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Clinical and Medical Oncology

cold tumours

Academic Lead(s):
Dr James Spicer

The Comprehensive Cancer Centre functions as a coordinated multidisciplinary network across the hospitals within King's Health Partners (KHP). The Centre is accredited by the Organisation of European Cancer Institutes. KHP hosts an Experimental Cancer Medicine Centre (CRUK & NIHR-funded; joint Lead Prof J Spicer), and is designated as a Cancer Research UK centre of excellence.

A new Cancer Treatment Centre building opened on the Guy’s campus in 2016. Research and clinical service are closely allied, and the Cancer CAG has been one of the first and most successful across KHP in establishing true integration.

The Cancer Centre hosts an Early Phase Trails Unit that recruits to a portfolio of Phase 1 trials, including immunotherapies discovered and developed at KHP. IATs have the opportunity to rotate into this Unit and take responsibility for one or more of the recruiting trials.

A full range of research projects is available to IATs, with the Training Programme Directors and the Lead for IATs taking responsibility for matching trainees’ interests and aspirations with a suitable investigator and laboratory. Prominent areas of research engaged by IATs to date include novel antibody immunotherapies, autologous CAR-targeted T-cell therapy, the biology of triple-negative breast cancer, and biomarkers for the targeting of radiotherapy.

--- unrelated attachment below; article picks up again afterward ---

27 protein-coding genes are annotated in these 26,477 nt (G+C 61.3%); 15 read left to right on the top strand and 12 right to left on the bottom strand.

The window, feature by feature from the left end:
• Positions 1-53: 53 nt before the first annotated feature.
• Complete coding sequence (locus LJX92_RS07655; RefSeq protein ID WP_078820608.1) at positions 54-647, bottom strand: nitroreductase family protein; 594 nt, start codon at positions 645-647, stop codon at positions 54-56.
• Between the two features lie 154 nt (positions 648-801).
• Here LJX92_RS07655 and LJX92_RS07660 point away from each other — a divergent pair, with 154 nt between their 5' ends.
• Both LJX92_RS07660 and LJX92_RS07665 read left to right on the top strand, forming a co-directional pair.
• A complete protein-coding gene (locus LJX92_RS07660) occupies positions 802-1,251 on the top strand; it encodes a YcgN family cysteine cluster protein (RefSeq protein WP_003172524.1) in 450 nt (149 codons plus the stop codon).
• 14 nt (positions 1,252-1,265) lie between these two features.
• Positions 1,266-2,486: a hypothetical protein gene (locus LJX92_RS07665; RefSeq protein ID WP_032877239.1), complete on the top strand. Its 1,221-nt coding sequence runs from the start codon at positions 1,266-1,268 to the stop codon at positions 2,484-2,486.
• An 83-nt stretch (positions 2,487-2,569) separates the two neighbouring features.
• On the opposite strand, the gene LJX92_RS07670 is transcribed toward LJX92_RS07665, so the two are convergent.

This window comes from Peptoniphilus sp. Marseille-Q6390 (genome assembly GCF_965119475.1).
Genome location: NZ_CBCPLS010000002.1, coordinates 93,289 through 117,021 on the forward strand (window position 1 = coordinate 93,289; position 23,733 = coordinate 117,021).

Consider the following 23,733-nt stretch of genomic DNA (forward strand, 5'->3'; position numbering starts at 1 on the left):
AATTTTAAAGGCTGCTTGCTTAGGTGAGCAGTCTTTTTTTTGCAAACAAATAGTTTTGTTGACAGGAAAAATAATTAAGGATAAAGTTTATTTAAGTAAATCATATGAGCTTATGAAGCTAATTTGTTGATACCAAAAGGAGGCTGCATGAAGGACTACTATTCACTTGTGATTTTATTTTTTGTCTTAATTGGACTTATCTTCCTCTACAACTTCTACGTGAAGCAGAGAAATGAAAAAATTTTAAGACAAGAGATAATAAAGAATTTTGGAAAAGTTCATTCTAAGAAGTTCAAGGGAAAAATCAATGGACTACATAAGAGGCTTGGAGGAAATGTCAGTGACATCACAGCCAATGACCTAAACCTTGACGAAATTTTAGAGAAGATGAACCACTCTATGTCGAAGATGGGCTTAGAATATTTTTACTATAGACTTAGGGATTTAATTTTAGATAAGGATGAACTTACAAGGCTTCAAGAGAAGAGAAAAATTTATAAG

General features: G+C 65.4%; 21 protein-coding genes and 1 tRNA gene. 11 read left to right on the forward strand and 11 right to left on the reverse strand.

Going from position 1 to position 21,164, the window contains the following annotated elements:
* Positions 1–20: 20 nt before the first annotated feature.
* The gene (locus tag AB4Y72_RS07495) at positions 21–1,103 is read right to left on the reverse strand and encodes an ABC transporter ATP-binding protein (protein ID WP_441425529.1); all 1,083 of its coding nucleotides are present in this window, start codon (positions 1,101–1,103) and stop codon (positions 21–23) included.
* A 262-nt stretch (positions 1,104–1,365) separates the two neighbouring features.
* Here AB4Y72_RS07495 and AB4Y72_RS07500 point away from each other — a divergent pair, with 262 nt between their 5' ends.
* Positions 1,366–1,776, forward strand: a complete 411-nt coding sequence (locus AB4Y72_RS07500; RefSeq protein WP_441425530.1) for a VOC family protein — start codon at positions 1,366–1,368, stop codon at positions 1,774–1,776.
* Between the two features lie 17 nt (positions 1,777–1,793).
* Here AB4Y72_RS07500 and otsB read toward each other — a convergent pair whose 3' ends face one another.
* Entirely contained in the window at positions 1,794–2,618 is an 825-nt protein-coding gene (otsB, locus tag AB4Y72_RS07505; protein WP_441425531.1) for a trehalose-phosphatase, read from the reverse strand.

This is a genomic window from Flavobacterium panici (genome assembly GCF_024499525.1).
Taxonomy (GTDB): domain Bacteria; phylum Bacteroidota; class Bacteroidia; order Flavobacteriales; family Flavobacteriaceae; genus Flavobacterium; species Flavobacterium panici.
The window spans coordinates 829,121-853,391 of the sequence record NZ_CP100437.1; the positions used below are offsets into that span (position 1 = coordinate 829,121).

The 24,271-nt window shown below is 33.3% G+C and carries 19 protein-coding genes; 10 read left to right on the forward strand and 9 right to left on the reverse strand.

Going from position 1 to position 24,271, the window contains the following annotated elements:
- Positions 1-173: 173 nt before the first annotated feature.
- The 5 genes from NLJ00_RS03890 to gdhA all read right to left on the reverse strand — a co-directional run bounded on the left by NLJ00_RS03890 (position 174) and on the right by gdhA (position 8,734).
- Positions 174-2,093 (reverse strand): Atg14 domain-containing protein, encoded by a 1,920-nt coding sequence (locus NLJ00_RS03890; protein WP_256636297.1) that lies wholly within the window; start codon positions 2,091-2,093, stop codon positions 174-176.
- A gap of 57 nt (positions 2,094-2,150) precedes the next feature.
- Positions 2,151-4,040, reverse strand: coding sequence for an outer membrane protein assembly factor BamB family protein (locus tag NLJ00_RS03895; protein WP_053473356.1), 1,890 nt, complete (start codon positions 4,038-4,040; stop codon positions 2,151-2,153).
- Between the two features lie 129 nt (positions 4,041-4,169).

During the clinical component of their programme IATs rotate on a 6-monthly basis through disease site-specific firms gaining experience in the management of a wide range of malignancies, and benign haematology including thrombosis where relevant. The clinical Network covers a population of 2 million and provides excellent clinical training. All clinics, both at Guy’s & St. Thomas’ and at King’s College Hospital, run on the basis of multidisciplinary teams. Trainees gain experience functioning within such an environment, following patients through their diagnosis, treatment and subsequent management. They are also heavily involved in recruiting patients into clinical trials.

IATs are fully integrated into rotations, and benefit from clinical experiences required for meeting training competencies, including on-call and inpatient care. ACFs receive 3 months release from clinical commitments in every 12 months, and in that period, are fully embedded in their host laboratory without clinical commitments. CLs work a mixed timetable, with job plans providing protected research time for half the week. This is felt to provide optimal clinical/research balance for these more senior trainees, many of whom are pursuing a translational research project.

About the IAT programme

About the IAT programme

The King's College London NIHR-funded Integrated Academic Training programme allows medical and…